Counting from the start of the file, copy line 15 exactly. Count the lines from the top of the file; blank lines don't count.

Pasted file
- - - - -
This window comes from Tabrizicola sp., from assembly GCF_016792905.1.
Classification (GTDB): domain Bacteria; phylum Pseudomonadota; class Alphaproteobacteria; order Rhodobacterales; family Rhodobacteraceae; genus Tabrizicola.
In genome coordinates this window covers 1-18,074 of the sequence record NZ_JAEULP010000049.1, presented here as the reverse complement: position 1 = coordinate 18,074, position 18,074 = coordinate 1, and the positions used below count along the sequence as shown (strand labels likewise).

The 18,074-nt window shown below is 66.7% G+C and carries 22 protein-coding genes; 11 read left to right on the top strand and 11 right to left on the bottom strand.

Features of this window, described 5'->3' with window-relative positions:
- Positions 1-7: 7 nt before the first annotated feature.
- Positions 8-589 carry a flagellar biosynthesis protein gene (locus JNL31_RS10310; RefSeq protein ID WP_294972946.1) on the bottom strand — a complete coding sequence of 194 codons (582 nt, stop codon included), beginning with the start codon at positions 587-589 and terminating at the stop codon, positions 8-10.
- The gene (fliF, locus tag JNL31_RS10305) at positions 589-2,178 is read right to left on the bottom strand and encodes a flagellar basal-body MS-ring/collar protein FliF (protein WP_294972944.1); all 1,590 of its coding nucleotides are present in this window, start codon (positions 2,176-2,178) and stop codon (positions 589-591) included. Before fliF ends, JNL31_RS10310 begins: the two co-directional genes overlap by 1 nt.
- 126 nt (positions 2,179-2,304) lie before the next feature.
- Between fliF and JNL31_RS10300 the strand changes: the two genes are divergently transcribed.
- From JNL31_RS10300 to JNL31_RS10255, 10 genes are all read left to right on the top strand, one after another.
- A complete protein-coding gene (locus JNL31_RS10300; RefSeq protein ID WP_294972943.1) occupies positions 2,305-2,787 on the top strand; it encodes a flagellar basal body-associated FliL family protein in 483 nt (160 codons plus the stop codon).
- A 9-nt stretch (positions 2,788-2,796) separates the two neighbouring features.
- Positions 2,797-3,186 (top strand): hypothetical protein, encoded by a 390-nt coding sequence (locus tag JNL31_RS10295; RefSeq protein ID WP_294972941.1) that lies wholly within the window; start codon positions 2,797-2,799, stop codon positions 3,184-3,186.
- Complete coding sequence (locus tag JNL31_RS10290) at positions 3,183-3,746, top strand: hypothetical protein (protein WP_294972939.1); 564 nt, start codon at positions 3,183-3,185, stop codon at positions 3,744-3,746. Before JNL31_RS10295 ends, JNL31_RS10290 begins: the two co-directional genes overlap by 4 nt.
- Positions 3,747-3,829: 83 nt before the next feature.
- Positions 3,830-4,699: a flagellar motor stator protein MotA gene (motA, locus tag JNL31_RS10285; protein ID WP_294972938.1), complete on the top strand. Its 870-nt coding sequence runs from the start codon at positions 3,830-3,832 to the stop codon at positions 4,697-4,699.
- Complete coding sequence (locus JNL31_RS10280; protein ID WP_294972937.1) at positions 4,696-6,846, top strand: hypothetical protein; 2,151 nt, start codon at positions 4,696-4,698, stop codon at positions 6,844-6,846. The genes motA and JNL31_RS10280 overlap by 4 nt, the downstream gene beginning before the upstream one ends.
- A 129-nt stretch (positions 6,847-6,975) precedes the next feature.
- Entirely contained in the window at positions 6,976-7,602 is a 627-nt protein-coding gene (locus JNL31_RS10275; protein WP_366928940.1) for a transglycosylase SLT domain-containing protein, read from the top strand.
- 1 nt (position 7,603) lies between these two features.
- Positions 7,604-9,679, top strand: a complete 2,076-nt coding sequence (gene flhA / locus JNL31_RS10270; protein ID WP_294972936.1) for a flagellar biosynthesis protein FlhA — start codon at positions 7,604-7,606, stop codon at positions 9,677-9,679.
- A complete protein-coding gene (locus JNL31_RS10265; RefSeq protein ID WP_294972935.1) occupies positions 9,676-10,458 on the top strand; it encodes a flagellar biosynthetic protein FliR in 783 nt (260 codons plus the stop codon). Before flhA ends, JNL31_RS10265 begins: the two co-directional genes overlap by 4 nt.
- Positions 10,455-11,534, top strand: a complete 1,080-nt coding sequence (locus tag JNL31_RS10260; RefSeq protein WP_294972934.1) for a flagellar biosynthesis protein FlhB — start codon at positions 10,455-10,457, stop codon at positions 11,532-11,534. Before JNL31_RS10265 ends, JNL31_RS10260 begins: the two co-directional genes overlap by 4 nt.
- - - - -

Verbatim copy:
- Complete coding sequence (locus tag JNL31_RS10290) at positions 3,183-3,746, top strand: hypothetical protein (protein WP_294972939.1); 564 nt, start codon at positions 3,183-3,185, stop codon at positions 3,744-3,746. Before JNL31_RS10295 ends, JNL31_RS10290 begins: the two co-directional genes overlap by 4 nt.